The main rotor blades, part number C016-2, were original to the aircraft, which had been imported to Canada new in 2009. This blade’s design fills the space between the stainless steel leading-edge spar and the trailing-edge doubler with an aluminum alloy honeycomb core covered by stainless steel skins on its upper and lower surfaces and terminated by an aluminum tip cover (see illustration, below). A spray adhesive is used to bond the honeycomb to the spar and doubler and the skins to all three of those components.

The accident investigation revealed that evidence of blade skin debonding likely was detectable before takeoff but went unchecked despite a 2015 airworthiness directive that required preflight inspection of the specific main rotor blades installed in the accident helicopter and other R22s and R44s of similar vintage. (TSB Image)

After multiple other instances of the spar–skin joint debonding near the blade tip on this blade model, the design was made subject to FAA Airworthi­ness Directive (AD) 2014-23-16, which requires a visual inspection for exposed metal at the spar–lower skin joint before the first flight of the day; repetitive 100-hour inspections by a certified technician; and replacement of the blades with those possessing an improved design (in this case, part number C016-7) no later than Jan. 1, 2020. Compliance was also mandatory under Canadian regulations.

Closer examination of blade B found exposed metal along the spar–lower skin joint near the point the blade fractured, about 38 in. from its tip, with “signs of debonding and gaps in the skin at the spar bonding joint.” The TSB noted that it was “highly likely that the metal surfaces in these areas were visible and detectable before takeoff.” Destructive inspection also found a total of about 20 in. in which the adhesive on the spar and honeycomb didn’t show the usual imprints left by contact between them, evidence of a manufacturing defect.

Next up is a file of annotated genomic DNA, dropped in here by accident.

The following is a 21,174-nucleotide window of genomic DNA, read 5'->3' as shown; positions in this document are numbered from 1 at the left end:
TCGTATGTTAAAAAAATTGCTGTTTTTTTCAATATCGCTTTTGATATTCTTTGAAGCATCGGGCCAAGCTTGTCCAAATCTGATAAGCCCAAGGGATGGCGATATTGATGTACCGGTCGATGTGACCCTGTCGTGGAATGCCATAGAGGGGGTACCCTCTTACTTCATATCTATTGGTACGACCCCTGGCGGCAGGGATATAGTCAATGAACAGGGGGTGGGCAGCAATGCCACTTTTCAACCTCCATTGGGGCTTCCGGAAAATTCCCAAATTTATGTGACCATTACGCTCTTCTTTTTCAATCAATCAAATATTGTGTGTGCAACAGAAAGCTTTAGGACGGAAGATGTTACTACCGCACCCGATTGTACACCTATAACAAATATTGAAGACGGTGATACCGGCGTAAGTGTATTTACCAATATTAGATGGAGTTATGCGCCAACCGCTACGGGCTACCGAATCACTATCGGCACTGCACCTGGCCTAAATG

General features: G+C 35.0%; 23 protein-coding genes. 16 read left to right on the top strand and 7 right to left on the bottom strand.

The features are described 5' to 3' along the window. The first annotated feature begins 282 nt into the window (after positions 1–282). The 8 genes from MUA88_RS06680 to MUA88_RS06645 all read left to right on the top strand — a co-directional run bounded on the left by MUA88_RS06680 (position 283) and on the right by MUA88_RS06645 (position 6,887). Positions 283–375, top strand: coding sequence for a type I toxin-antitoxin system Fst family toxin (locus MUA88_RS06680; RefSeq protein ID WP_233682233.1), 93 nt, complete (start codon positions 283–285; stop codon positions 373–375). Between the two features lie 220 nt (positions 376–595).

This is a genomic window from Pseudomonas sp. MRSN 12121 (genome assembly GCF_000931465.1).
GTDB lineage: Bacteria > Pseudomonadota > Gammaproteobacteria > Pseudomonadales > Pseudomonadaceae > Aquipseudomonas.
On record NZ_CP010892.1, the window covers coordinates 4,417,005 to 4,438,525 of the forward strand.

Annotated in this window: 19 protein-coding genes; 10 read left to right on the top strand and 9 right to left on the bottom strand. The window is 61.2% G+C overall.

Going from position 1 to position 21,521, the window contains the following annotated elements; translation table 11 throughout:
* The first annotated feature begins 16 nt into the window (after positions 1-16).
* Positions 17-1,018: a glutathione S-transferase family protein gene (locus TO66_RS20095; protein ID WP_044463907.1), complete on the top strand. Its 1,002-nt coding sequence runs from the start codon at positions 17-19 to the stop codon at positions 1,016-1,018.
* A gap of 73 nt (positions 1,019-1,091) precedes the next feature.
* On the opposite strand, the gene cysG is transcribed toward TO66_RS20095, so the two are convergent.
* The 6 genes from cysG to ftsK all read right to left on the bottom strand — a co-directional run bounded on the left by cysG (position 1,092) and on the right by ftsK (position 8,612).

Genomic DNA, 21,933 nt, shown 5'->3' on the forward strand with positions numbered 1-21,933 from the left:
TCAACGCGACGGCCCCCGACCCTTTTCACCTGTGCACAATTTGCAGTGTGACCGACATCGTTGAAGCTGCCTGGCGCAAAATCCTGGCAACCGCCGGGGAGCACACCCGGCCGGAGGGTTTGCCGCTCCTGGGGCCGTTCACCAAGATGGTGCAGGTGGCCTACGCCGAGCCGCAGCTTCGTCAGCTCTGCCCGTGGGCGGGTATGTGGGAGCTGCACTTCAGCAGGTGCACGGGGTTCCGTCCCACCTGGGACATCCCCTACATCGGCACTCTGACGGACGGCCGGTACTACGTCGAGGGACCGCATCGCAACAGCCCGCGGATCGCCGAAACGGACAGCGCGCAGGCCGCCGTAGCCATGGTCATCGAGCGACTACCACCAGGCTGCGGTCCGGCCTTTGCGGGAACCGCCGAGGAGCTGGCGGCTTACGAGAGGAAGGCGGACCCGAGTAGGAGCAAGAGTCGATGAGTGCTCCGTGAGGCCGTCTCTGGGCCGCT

The TSB concluded that progressive debonding during the accident flight, compounded by the gap between a length of the spar and the honeycomb, led the blade to lose its stiffness and deform, causing progressively intensifying vibrations. Because the engine showed no sign of having been on at the moment of impact, the pilot is believed to have shut it down in an attempt to control the vibrations, then stalled the main rotor attempting an autorotation.

The helicopter’s maintenance logs recorded the 100-hour blade inspections but didn’t document the daily visual checks required by the AD, leaving doubt they were ever performed. This wasn’t the only shortcut revealed by the investigation.

The private pilot held a helicopter rating, but his medical certificate had expired the previous October. Further, the lack of a flight plan or flight itinerary delayed initiation of search-and-rescue efforts by a full day and vastly expanded the search area, perhaps preventing help from reaching the passenger in time to save the individual. The arming switch on the body of the ELT was found in the “off” position. The safety lock to prevent its inadvertent movement from “arm” to “off” had snapped off long enough ago that the broken edge had worn smooth.

The Takeaway

While aerodynamics is a science, operating a flying machine requires a degree of faith. Without confidence that a rapidly moving collection of parts will continue moving together in flight, climbing into the cockpit would feel suicidal. But without self-discipline, confidence can breed complacency that slips into carelessness. No one takes off expecting to crash, but thoughtful action to prevent that contingency—such as careful fuel planning, informed weather evaluation, and a meticulous preflight inspection—is essential to preventing accidents.

Efforts to mitigate the risk of an accident are best backed up by measures to mitigate an emergency if one occurs. When flying over remote terrain, facilitating potential search-and-rescue efforts should never be far from mind.

Filing (and opening!) a flight plan, verifying ELT operation, and carrying a satellite-based tracking device can prove to be lifesaving precautions.

Author

  • David Jack Kenny is a fixed-wing ATP with commercial privileges for helicopter. He also holds degrees in statistics. From 2008 through 2017, he worked for AOPA’s Air Safety Institute, where he authored eight editions of its Joseph T. Nall Report and nearly 500 articles. He’d rather be flying.

David Jack Kenny

David Jack Kenny

David Jack Kenny is a fixed-wing ATP with commercial privileges for helicopter. He also holds degrees in statistics. From 2008 through 2017, he worked for AOPA’s Air Safety Institute, where he authored eight editions of its Joseph T. Nall Report and nearly 500 articles. He’d rather be flying.